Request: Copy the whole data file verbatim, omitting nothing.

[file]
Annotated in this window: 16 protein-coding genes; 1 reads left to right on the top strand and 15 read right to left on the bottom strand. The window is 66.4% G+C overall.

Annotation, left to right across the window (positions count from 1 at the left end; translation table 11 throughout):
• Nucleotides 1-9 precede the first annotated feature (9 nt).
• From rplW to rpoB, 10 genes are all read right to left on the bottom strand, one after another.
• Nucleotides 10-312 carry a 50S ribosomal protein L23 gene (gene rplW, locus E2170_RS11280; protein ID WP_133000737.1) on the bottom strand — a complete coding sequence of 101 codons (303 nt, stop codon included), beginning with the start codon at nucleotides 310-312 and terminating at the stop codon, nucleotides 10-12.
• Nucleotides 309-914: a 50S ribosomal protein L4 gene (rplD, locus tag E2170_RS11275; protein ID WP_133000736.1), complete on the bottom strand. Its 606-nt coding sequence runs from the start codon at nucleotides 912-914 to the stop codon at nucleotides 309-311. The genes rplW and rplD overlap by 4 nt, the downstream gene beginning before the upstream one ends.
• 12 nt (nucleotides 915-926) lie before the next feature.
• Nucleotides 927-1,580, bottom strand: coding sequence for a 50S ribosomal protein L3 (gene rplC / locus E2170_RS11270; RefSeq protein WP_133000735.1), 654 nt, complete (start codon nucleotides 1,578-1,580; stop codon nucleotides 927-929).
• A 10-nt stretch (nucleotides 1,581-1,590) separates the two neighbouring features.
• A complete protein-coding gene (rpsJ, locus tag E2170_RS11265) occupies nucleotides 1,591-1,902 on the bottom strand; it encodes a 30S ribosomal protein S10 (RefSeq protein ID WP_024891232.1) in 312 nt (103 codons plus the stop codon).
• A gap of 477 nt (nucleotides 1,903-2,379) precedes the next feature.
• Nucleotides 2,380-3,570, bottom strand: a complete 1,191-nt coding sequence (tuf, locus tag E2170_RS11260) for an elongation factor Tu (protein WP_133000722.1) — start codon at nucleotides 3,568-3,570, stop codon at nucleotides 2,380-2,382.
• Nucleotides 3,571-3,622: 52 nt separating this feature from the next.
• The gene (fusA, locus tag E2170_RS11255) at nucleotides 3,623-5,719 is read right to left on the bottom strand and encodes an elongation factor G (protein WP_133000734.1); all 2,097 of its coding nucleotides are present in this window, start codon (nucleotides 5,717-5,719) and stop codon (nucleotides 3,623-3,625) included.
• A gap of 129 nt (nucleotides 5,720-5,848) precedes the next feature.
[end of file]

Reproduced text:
Annotated in this window: 16 protein-coding genes; 1 reads left to right on the top strand and 15 read right to left on the bottom strand. The window is 66.4% G+C overall.

Annotation, left to right across the window (positions count from 1 at the left end; translation table 11 throughout):
• Nucleotides 1-9 precede the first annotated feature (9 nt).
• From rplW to rpoB, 10 genes are all read right to left on the bottom strand, one after another.
• Nucleotides 10-312 carry a 50S ribosomal protein L23 gene (gene rplW, locus E2170_RS11280; protein ID WP_133000737.1) on the bottom strand — a complete coding sequence of 101 codons (303 nt, stop codon included), beginning with the start codon at nucleotides 310-312 and terminating at the stop codon, nucleotides 10-12.
• Nucleotides 309-914: a 50S ribosomal protein L4 gene (rplD, locus tag E2170_RS11275; protein ID WP_133000736.1), complete on the bottom strand. Its 606-nt coding sequence runs from the start codon at nucleotides 912-914 to the stop codon at nucleotides 309-311. The genes rplW and rplD overlap by 4 nt, the downstream gene beginning before the upstream one ends.
• 12 nt (nucleotides 915-926) lie before the next feature.
• Nucleotides 927-1,580, bottom strand: coding sequence for a 50S ribosomal protein L3 (gene rplC / locus E2170_RS11270; RefSeq protein WP_133000735.1), 654 nt, complete (start codon nucleotides 1,578-1,580; stop codon nucleotides 927-929).
• A 10-nt stretch (nucleotides 1,581-1,590) separates the two neighbouring features.
• A complete protein-coding gene (rpsJ, locus tag E2170_RS11265) occupies nucleotides 1,591-1,902 on the bottom strand; it encodes a 30S ribosomal protein S10 (RefSeq protein ID WP_024891232.1) in 312 nt (103 codons plus the stop codon).
• A gap of 477 nt (nucleotides 1,903-2,379) precedes the next feature.
• Nucleotides 2,380-3,570, bottom strand: a complete 1,191-nt coding sequence (tuf, locus tag E2170_RS11260) for an elongation factor Tu (protein WP_133000722.1) — start codon at nucleotides 3,568-3,570, stop codon at nucleotides 2,380-2,382.
• Nucleotides 3,571-3,622: 52 nt separating this feature from the next.
• The gene (fusA, locus tag E2170_RS11255) at nucleotides 3,623-5,719 is read right to left on the bottom strand and encodes an elongation factor G (protein WP_133000734.1); all 2,097 of its coding nucleotides are present in this window, start codon (nucleotides 5,717-5,719) and stop codon (nucleotides 3,623-3,625) included.
• A gap of 129 nt (nucleotides 5,720-5,848) precedes the next feature.